Khajuraho temple carvings, India

Khajuraho, erotic temples in a green and remote UNESCO World Heritage Site. Photo by Aminesh Arya.

Khajuraho village is a bit off the beaten track but well worth a trek 600 kms (385 miles) south-east of Delhi in Madhya Pradesh state. It’s a magnificently calm UNESCO World Heritage Site of gorgeously proportioned and fascinating Hindu and Jain temples.
Khajuraho temples were built around 1, 000 AD and 25 remain out of 80 – many were destroyed by Muslim invaders in later years – in an area of 21 sq kms (8 sq miles).

Varanasi ghats and the Ganges River, India

Varanasi, washing and watching in and on the Ganges River, Uttar Pradesh state. Photo by Dennis Jarvis.

Varanasi, also known as Benares, is one of India’s holiest cities and the one hundred ghats stepping down to the River Ganges are loaded with temples (in some cases overloaded as they are sinking into the river) venerated by Hindus, Buddhists and Jains and visited by 1, 000, 000 pilgrims a year.

The Golden Triangle

India’s most popular tourist package is the Delhi-Agra-Jaipur triangle, taking about a week. This tour not only covers some of the country’s top attractions but also gives a whiff of India’s downsides of crowds, noise, dirt, poverty and chaos.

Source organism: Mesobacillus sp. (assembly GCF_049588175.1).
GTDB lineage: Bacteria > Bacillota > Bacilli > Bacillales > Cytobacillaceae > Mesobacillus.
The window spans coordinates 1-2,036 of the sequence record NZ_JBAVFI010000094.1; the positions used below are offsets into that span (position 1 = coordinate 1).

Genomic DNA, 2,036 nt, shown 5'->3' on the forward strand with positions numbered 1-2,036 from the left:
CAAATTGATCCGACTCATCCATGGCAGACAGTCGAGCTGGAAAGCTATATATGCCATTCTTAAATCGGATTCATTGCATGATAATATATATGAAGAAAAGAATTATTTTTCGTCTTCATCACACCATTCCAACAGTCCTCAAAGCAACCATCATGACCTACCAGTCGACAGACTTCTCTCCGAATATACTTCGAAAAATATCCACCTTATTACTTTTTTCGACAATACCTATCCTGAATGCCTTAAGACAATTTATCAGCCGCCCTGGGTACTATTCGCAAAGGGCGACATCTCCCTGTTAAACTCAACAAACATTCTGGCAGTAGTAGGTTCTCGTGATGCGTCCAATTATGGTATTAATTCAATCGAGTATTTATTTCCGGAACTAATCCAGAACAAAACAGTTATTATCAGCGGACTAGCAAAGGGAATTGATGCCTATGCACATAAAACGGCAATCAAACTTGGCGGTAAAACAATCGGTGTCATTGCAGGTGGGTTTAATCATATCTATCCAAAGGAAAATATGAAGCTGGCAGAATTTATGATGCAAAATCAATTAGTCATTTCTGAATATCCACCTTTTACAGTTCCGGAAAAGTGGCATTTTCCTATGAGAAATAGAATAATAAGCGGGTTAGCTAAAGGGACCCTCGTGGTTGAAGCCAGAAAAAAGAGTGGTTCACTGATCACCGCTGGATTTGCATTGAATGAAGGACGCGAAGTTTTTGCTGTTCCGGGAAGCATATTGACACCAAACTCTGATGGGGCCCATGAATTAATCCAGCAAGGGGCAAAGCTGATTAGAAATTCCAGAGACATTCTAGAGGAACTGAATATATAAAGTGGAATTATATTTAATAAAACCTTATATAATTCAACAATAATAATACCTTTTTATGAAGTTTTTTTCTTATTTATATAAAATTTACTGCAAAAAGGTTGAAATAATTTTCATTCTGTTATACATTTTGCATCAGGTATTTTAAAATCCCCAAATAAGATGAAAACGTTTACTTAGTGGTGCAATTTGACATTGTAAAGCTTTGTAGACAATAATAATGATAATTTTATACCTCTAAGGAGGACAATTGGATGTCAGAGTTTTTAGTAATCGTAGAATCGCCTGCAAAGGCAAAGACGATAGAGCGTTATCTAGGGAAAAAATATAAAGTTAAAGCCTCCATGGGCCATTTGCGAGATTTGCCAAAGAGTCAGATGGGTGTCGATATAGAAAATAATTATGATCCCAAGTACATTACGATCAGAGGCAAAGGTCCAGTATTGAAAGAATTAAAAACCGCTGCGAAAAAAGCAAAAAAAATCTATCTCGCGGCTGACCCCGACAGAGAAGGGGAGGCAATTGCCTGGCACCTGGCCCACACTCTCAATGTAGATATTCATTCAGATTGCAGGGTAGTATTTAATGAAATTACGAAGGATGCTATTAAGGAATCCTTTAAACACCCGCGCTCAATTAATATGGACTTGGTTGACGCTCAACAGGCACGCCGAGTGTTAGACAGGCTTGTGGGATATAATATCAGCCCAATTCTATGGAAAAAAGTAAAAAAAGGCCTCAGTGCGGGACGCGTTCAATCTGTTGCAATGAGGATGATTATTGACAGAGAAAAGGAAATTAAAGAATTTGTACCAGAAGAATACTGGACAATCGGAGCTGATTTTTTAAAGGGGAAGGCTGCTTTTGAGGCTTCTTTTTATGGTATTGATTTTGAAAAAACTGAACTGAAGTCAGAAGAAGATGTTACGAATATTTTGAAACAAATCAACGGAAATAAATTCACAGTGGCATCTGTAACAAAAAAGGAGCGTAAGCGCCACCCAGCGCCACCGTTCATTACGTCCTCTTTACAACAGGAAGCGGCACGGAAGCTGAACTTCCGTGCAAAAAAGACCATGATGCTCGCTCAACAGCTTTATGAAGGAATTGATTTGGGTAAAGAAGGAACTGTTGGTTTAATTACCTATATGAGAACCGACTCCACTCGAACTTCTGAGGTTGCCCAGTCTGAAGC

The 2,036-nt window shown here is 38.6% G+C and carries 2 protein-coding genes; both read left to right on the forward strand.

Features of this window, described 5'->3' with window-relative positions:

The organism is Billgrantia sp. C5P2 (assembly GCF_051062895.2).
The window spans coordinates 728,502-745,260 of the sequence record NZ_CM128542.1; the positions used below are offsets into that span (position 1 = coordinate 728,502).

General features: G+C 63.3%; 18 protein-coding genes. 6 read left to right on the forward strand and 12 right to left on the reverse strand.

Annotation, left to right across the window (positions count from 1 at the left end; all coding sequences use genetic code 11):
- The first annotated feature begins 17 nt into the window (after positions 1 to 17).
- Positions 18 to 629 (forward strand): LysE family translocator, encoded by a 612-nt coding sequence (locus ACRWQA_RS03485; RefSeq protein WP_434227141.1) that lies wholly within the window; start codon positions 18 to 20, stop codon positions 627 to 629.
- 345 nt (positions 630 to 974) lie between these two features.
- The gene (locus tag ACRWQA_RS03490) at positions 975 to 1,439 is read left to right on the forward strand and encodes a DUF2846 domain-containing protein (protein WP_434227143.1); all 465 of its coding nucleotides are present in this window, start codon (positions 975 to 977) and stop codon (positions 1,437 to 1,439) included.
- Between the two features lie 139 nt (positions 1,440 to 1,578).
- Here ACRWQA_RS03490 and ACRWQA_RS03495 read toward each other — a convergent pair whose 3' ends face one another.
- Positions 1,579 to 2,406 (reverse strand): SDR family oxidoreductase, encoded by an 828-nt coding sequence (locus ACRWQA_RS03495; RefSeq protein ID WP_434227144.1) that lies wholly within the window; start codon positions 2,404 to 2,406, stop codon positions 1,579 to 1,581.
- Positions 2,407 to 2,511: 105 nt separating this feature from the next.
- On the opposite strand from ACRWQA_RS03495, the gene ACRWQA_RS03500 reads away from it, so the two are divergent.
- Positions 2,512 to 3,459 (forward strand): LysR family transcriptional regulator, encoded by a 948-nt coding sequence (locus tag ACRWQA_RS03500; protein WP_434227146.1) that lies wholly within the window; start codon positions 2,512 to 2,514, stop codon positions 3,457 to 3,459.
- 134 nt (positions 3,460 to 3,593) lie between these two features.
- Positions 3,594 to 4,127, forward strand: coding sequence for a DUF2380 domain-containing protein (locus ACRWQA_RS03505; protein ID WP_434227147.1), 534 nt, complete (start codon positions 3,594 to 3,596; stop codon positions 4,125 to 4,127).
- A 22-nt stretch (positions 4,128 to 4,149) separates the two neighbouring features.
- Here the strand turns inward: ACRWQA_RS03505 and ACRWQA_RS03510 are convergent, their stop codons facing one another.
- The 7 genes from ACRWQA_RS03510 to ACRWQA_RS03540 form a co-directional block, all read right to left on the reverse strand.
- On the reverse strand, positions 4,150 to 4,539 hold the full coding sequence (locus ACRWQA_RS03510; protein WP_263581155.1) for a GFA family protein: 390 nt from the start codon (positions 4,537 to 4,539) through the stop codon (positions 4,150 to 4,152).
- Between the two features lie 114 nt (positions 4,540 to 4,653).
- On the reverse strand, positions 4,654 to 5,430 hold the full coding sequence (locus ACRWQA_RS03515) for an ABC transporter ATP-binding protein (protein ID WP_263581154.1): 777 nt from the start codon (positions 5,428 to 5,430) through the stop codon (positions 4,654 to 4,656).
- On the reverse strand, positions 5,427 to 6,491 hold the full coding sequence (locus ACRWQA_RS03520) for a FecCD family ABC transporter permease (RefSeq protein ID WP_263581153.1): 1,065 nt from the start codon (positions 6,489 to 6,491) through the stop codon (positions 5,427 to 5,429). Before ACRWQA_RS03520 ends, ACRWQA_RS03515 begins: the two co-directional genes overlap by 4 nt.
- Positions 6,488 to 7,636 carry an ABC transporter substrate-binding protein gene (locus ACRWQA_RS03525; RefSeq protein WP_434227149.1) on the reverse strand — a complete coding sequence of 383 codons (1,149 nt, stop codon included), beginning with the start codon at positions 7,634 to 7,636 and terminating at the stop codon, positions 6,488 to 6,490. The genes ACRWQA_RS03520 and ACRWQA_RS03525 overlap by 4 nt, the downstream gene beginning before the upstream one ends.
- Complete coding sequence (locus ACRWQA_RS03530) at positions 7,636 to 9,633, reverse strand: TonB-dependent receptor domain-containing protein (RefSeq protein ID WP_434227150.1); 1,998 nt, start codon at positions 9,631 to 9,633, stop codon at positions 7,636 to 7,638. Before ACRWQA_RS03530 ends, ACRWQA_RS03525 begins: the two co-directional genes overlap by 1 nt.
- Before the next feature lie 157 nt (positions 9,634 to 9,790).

Delhi’s main sights include the imposing Red Fort, Jama Masjid mosque, Qutb Minar minaret and Humayun’s Tomb, as well as New Delhi.

In Agra the attraction is not only a visit to the Taj Mahal but also to Agra’s Red Fort which is surpisingly large and interesting – surprising until you know that the fort was also built by Shah Jahan.

Jaipur in Rajasthan is home to four major attractions, the City Palace complex, the awesome facade of the Palace of the Winds and the fascinating Jantar Mantar Observatory, an astronomic sculpture park and the hilltop Amber Fort just outside the city that is frequently reached on elephant-back.
Some tours also include a visit to the ghost city of Fatehpur Sikri or to Bharatpur, a popular bird sanctuary.

There are two ways to see the Taj, travelling individually or signing up for some kind of tour package, big or small. Tours range from a private car with personal guide or traveling in a group.